The Israeli Air Force has a morale
problem, and a recent opinion survey revealed that about half the fighter
pilots plan to leave the military over the next few years. This is not a sudden
development, and has been building for some time. For example, over the last decade,
more Israeli Air Force squadrons have been moved to bases in the south. This
meant that pilots and their families lived in more rural areas, and the wives
had trouble finding jobs, or were not happy with a long commute to their old
ones. Then there was the increasing number of offers of employment in civil
aviation. This would mean more money, less time on the job, and better living
conditions. But the biggest gripe was the bad press the air force got last year
when the use of air power against Hizbollah did not live up to expectations.
This was mostly the fault of the senior brass in the air force, who had come up
with the "we can do it all from the air" plan in the first place. Many pilots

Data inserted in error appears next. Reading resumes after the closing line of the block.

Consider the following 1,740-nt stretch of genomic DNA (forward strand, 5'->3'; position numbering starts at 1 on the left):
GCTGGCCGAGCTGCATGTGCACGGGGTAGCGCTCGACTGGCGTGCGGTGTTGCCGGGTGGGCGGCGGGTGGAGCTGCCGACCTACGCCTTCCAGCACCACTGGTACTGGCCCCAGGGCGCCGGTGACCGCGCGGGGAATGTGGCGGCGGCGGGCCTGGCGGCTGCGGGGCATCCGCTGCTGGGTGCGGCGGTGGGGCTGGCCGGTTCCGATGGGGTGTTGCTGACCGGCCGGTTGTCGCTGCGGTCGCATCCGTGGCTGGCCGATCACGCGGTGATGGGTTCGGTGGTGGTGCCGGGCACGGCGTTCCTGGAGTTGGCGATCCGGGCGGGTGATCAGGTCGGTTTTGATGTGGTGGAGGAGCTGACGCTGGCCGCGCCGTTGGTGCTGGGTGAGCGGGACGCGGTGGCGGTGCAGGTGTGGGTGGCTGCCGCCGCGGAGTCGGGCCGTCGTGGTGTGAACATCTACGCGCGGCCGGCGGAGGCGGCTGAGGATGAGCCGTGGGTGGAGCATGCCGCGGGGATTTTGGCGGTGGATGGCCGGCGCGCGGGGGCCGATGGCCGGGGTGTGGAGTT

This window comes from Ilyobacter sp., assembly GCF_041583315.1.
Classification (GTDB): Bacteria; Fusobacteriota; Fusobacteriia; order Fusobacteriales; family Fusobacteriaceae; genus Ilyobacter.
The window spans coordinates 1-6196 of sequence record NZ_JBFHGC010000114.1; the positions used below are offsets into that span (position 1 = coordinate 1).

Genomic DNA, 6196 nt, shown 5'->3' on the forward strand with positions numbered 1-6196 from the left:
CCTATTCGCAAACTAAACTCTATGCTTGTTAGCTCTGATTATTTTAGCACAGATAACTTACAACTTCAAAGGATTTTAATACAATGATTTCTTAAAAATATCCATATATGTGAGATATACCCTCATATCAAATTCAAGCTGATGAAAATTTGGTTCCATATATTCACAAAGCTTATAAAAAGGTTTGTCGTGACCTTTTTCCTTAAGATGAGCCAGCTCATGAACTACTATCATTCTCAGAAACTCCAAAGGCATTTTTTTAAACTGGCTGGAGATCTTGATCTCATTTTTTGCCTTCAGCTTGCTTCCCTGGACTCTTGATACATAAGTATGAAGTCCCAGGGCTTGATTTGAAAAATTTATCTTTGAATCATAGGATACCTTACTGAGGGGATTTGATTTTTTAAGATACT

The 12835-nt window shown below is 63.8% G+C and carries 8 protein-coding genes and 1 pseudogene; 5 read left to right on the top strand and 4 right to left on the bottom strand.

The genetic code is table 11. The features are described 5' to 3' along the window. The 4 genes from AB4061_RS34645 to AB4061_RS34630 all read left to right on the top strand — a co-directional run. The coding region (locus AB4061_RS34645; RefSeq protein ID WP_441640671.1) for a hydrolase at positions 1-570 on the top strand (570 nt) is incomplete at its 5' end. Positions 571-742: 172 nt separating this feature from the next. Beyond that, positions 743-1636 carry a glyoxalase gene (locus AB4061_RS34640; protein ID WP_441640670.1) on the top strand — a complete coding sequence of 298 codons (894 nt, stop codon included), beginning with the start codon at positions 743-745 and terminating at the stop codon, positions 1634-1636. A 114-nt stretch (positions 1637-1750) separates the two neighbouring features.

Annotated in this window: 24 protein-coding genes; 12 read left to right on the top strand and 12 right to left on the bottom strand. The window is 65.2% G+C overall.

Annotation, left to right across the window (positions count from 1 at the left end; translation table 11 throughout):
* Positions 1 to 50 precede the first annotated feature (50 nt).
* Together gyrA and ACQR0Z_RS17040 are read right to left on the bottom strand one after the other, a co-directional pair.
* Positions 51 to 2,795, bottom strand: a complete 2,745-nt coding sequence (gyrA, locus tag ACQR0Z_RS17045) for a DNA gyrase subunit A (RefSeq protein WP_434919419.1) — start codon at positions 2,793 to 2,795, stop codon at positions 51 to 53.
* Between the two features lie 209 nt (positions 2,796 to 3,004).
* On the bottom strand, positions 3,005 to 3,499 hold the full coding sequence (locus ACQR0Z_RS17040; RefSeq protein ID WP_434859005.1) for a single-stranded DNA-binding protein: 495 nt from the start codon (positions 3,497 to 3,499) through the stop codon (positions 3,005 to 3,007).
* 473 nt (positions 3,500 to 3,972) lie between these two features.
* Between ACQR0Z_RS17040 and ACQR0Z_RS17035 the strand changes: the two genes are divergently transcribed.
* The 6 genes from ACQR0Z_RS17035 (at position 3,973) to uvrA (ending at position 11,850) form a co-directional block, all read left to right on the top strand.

thought this approach was overly ambitious, and now morale has collapsed, as
many long-time problems caught up with the air force.
The Israelis are not the only ones having a hard
time holding on to military pilots, but it's particularly critical for Israel,
since the air force is such a large part of national defense. Israel depends on
the quality of its pilots to defeat the much larger air forces of its Moslem
neighbors. Air force commanders are using patriotic appeals to wavering pilots,
and the government is considering increasing pay. This has worked for the United
States, as have news of bad experiences some military pilots have had in civil
aviation. The main problem there is the lack of job security, and the fact that
it can take five years, or more, for a military pilot to work themselves up to
the pay they were getting when they left the service.
Many pilots leaving active service would still be
in the reserves, so it would not be a total loss. But if too many pilots
depart, the overall quality of the full time Israeli pilots would decline. This
could lead to much higher losses in the opening days of a war.